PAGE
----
She turned forward and sped up, faster than the others, driven by the yellow eyes that overpowered the sharp aches in her chest, her legs begging for rest. There was light ahead, shapes that weren't trees. THeir house, their house was close- the candy trail had worked. She couldn't feel her feet anymore, her lungs were bursting, eyes watering, cheeks scratched, but there was the house. 
They burst from the woods onto their cool lawn. Get inside, get inside. Ansel flung the back door open and they stumbled in, slamming the door shut. Their father and mother ran down the stairs, saw their children sweaty and panting and quivering, and asked in panicky, perfect unison:
"Where's your sister?"

[Click here to see my review of book 1: Sisters Red]

The sequel to Sisters Red by Jackson Pearce, Sweetly is the story of Gretchen and Ansel, a brother and sister duo who leave their home in Washington to find a new one where they no longer live under the shadow of the sister they lost, Gretchen's twin. Still feeling the ache of her disappearance and the deaths of their parents, they are driven out by their surviving stepmother and drive straight to North Carolina. Gretchen hopes to escape the fear of vanishing the way her sister did by going to live on the beach, far way from the trees and forests that have surrounded her since she was a child, a constant reminder of what she lost and how she lost her to the witch in the woods.

Before they can make it to the beach, though, their car breaks down and they are forced to seek help in the small town of Live Oak. They take refuge in the home of Sofia Kelly, a chocolatier living just outside town. The two and Sofia hit it off immediately, but most people in Live Oak hate Sofia just as much as they hate strangers, if not more. Most are either convinced she's an angel or a devil in disguise. Immediately, Gretchen and Ansel stand beside Sofia's claim of innocence in the part of the girls who have gone missing from the town, both knowing first-hand what it's like to be blamed for the disappearance of another.

But when Gretchen meets Samuel, she begins to question Sofia's side of the story, as well as the secrets that seem to surround her. As she learns more about the town's past and the witch who took her sister, Gretchen learns that the witch is back . . . and this time, it's after her.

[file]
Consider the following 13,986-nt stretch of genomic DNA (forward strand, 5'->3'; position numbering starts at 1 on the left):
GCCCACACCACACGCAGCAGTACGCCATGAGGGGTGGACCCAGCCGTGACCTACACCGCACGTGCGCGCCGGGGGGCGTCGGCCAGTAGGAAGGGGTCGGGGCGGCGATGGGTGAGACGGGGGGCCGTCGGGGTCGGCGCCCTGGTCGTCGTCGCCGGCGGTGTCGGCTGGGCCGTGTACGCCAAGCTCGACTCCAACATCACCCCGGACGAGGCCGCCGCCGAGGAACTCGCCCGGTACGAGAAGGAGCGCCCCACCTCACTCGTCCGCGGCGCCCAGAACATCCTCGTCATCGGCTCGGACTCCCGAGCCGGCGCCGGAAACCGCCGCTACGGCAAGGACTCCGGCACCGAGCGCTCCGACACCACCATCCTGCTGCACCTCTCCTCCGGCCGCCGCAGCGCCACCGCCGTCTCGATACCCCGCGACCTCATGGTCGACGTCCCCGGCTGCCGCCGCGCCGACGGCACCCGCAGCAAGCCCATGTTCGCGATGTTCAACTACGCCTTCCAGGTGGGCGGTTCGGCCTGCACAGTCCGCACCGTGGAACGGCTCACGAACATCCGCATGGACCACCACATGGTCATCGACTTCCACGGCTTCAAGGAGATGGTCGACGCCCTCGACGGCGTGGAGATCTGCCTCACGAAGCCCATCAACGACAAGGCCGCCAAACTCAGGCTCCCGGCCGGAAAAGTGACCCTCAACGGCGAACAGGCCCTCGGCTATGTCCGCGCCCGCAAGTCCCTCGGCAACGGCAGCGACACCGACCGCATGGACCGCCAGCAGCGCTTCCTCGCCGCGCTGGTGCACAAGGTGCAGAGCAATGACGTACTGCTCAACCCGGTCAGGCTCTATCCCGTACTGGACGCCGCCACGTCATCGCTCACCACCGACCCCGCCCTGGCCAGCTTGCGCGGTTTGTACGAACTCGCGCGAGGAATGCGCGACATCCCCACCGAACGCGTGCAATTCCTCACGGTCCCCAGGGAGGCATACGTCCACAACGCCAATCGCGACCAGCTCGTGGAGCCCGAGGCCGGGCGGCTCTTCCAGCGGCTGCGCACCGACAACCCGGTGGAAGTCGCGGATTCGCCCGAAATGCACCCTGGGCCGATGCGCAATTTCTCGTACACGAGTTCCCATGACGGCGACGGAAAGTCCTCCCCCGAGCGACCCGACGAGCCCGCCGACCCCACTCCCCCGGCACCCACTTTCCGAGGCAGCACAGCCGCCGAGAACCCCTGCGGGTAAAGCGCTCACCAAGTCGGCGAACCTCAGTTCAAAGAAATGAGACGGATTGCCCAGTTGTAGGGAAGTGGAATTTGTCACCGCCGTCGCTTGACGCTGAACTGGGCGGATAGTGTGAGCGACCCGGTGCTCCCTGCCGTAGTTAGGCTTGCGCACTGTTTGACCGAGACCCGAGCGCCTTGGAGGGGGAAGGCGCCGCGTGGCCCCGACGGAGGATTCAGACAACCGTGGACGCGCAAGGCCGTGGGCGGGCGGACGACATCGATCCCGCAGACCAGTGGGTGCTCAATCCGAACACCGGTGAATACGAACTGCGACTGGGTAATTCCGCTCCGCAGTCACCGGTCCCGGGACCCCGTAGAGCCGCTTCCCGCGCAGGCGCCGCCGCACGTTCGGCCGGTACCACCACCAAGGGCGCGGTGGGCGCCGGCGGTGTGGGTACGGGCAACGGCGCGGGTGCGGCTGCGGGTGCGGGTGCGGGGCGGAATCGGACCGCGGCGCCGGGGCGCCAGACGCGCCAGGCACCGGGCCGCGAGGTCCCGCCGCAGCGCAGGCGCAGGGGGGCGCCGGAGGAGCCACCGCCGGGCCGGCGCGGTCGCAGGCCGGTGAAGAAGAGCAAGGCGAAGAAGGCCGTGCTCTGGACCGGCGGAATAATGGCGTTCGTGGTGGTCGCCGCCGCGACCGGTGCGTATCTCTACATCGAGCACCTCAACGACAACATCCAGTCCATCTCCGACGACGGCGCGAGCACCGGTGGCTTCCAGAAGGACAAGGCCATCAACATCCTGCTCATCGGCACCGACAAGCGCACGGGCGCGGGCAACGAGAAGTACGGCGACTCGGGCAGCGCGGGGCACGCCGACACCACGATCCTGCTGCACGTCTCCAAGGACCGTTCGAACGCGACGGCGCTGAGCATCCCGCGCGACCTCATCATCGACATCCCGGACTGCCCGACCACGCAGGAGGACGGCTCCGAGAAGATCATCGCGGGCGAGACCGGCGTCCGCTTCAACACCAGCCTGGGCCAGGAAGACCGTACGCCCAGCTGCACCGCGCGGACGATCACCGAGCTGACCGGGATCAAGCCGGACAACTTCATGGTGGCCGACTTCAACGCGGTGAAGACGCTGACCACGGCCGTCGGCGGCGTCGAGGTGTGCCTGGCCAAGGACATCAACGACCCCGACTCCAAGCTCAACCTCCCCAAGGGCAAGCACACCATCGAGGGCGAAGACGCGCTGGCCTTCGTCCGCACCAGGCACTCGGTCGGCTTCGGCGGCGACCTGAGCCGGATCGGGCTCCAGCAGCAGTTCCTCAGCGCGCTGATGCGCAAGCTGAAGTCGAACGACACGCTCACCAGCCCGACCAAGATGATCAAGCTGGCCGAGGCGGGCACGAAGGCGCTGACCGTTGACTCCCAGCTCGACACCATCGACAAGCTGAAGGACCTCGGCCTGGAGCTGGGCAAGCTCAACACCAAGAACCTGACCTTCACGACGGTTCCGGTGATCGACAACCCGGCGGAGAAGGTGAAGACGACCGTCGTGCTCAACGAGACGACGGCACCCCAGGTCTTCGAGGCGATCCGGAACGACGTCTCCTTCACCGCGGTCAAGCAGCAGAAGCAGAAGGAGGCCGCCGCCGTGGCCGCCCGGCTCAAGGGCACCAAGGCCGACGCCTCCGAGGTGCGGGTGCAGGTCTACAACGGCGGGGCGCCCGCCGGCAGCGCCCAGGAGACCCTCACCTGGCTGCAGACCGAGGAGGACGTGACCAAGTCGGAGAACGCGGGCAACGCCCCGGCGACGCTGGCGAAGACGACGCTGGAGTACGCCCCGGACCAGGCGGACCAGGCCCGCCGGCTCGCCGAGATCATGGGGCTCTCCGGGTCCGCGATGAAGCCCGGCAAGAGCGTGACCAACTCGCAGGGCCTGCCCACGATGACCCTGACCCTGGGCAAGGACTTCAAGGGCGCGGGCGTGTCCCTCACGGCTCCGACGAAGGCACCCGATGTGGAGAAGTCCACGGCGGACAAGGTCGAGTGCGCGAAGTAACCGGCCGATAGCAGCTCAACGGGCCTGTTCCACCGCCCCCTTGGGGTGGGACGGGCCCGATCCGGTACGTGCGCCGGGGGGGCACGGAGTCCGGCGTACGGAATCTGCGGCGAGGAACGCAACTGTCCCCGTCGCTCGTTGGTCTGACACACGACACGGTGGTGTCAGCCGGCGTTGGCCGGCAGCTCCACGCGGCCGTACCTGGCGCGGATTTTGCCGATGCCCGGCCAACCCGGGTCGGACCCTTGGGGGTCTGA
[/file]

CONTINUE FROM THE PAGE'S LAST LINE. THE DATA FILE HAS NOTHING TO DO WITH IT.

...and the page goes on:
I didn't think it was possible for Pearce to make a book that was just as good as the first in the Fairytale Retellings series, but she has definitely managed to pull that off without a hitch. Sweetly is filled with just as many memorable characters and strong bonds as the first book and a plot that keeps you guessing until the end. As I've mentioned before, I am a major sucker for loyalty and relationships where every person would be willing to lay down their life for the next at a moment's notice and this book had both of those; not to mention, incredible fight scenes. All that, and the more intense scenes still had me biting my nails and actually yelling during one particularly frightening bit. (I may or may not have woken my brother with that yell.)

This series is looking like it will turn out to be an all-time favorite of mine and I can't wait to see where it goes next, as well as where it will culminate in the end. It's going to be an epic collection and you absolutely won't want to miss it. I suggest you get started reading it right away. In the meantime, I'll be scouring the internet for book three.

[Click here to see my review of book 3: Fathomless]

Rating: ~★★★★★~

"Poor Sophia," Ansel says, shaking his head. I can hear it in his voice- he wants to save Sophia. That's how Ansel works. Someone is in pain, and he wants to save her- he ran back into the woods after our sister, he became my rock. He didn't give up on our father, even when Dad became someone Ansel barely knew- it wasn't long after Mom's death that he started drinking, and once he remarried it got worse. He couldn't escape the guilt- over my sister, over my mother . . . Guilt ate him through the mouth of a bottle.